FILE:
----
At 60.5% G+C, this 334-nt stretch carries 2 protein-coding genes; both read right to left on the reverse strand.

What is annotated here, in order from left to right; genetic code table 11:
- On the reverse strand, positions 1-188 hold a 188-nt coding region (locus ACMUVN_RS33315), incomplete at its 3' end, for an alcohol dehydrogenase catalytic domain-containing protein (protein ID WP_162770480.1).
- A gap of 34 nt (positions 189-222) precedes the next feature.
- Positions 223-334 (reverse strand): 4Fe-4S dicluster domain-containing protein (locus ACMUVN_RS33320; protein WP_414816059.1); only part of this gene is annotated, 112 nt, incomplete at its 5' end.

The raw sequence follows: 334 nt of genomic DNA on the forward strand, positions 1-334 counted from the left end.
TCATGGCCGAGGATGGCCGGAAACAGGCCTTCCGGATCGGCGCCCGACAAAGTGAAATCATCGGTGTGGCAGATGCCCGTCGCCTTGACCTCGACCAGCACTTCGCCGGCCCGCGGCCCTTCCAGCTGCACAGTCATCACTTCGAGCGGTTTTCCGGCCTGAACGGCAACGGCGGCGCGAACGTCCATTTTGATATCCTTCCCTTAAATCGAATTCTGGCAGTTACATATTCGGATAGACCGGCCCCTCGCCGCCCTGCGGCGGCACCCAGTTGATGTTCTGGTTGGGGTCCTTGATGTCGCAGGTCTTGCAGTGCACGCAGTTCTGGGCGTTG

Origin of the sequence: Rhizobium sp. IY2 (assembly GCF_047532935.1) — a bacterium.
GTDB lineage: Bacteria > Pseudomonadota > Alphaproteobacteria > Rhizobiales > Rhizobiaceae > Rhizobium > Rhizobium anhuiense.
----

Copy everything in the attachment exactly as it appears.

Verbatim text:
At 60.5% G+C, this 334-nt stretch carries 2 protein-coding genes; both read right to left on the reverse strand.

What is annotated here, in order from left to right; genetic code table 11:
- On the reverse strand, positions 1-188 hold a 188-nt coding region (locus ACMUVN_RS33315), incomplete at its 3' end, for an alcohol dehydrogenase catalytic domain-containing protein (protein ID WP_162770480.1).
- A gap of 34 nt (positions 189-222) precedes the next feature.
- Positions 223-334 (reverse strand): 4Fe-4S dicluster domain-containing protein (locus ACMUVN_RS33320; protein WP_414816059.1); only part of this gene is annotated, 112 nt, incomplete at its 5' end.

The raw sequence follows: 334 nt of genomic DNA on the forward strand, positions 1-334 counted from the left end.
TCATGGCCGAGGATGGCCGGAAACAGGCCTTCCGGATCGGCGCCCGACAAAGTGAAATCATCGGTGTGGCAGATGCCCGTCGCCTTGACCTCGACCAGCACTTCGCCGGCCCGCGGCCCTTCCAGCTGCACAGTCATCACTTCGAGCGGTTTTCCGGCCTGAACGGCAACGGCGGCGCGAACGTCCATTTTGATATCCTTCCCTTAAATCGAATTCTGGCAGTTACATATTCGGATAGACCGGCCCCTCGCCGCCCTGCGGCGGCACCCAGTTGATGTTCTGGTTGGGGTCCTTGATGTCGCAGGTCTTGCAGTGCACGCAGTTCTGGGCGTTG

Origin of the sequence: Rhizobium sp. IY2 (assembly GCF_047532935.1) — a bacterium.
GTDB lineage: Bacteria > Pseudomonadota > Alphaproteobacteria > Rhizobiales > Rhizobiaceae > Rhizobium > Rhizobium anhuiense.